Saturday, January 31, 2009

Musical Richness

Richard Bona was the first person I heard play the kalimba really well; he creates an ethereal sound by combining his falsetto voice with kalimba notes.

This video is On Her Way from Speaking of Now Live. Laura Barrett has been gaining popularity for her kalimba playing; however, to me, she presents a much less convincing sound than Bona due to her flat voice, which recalls a hollow Lili Haydn or a tamed Kimya Dawson. It may also be that she lacks the varied history that textured Bona’s voice.

Although a number of different takes, such as Jake Shimabukuro’s ukelele playing, have grown in popularity, living legends continue to be ignored in North America; perhaps, this is unsurprising due to the herd behaviour recently outlined by Thaler and Sunstein. One such legend is Ernest Ranglin who, like the blues players of the South that influenced so many but rarely gained widespread acknowledgment, helped birth ska music. He has been performing blazing, innovative, licks for years, which are imbued with the rhythms of his native Carribbean. One of my favourite albums is The Search for the Lost Riddim, for which he returned to Senegal 20 years after his stint with the Jimmy Cliff Band.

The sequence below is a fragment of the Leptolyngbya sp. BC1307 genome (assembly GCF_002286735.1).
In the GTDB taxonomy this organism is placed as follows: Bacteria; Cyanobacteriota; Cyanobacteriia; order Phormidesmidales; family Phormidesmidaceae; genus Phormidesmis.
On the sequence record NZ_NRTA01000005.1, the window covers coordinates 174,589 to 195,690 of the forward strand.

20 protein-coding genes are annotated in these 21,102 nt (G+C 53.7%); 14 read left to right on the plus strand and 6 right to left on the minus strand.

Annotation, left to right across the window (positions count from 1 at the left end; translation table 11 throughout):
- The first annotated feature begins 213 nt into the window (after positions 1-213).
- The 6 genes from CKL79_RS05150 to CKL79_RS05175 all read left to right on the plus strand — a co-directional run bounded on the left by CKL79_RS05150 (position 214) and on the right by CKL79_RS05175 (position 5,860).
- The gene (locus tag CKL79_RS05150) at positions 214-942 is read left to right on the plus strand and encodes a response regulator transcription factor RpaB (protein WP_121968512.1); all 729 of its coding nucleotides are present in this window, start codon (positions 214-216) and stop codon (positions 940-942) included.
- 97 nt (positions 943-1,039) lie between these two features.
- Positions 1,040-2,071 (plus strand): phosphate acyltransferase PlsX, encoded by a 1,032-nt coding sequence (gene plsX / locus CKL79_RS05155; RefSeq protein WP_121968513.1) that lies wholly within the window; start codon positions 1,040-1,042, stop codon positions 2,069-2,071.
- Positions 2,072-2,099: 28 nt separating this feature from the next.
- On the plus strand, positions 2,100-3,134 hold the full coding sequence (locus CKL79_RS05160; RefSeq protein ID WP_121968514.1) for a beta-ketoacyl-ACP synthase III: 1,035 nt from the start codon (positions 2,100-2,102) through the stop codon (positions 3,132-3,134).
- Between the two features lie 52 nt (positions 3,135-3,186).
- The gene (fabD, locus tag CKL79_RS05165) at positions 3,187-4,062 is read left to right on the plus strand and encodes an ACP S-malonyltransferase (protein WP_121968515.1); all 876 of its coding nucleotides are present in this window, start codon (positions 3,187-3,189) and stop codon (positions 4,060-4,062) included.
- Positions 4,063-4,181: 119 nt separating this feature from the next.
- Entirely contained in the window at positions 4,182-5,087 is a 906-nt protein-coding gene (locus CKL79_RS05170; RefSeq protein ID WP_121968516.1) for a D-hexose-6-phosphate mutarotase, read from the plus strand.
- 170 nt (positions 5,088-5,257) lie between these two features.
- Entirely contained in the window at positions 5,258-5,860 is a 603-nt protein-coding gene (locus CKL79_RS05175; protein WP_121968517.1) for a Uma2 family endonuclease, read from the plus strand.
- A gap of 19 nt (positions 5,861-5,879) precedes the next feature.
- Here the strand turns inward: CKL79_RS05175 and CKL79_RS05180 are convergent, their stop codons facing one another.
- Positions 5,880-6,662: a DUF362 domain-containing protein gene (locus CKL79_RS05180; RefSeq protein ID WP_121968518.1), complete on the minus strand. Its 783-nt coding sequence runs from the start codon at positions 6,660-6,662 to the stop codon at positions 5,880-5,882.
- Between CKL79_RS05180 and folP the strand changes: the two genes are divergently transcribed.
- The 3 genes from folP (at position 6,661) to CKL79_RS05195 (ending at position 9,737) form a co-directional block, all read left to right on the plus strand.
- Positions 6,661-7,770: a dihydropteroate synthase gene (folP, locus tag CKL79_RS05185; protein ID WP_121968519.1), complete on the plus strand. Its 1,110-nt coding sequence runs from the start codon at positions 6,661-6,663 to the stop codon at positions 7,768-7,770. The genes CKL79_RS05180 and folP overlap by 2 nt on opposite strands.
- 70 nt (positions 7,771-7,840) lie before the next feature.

Inside North America few capture the essence of humanity like Lili Haydn; rich verse, such as the following from The Saddest Sunset, adorns her somber violin playing:

It's hard when no one hears you calling.
Who will catch you if you fall?
And though the waters are rising
We all leave and come in alone.
The love that you're longing for is your own.

It was great to see her performance on Californication. (View my brief review here.) In order to explore more of the world’s musical richness check out Mondomix (previously Calabash), Nat Geo Music, and Smithsonian Global Sound.

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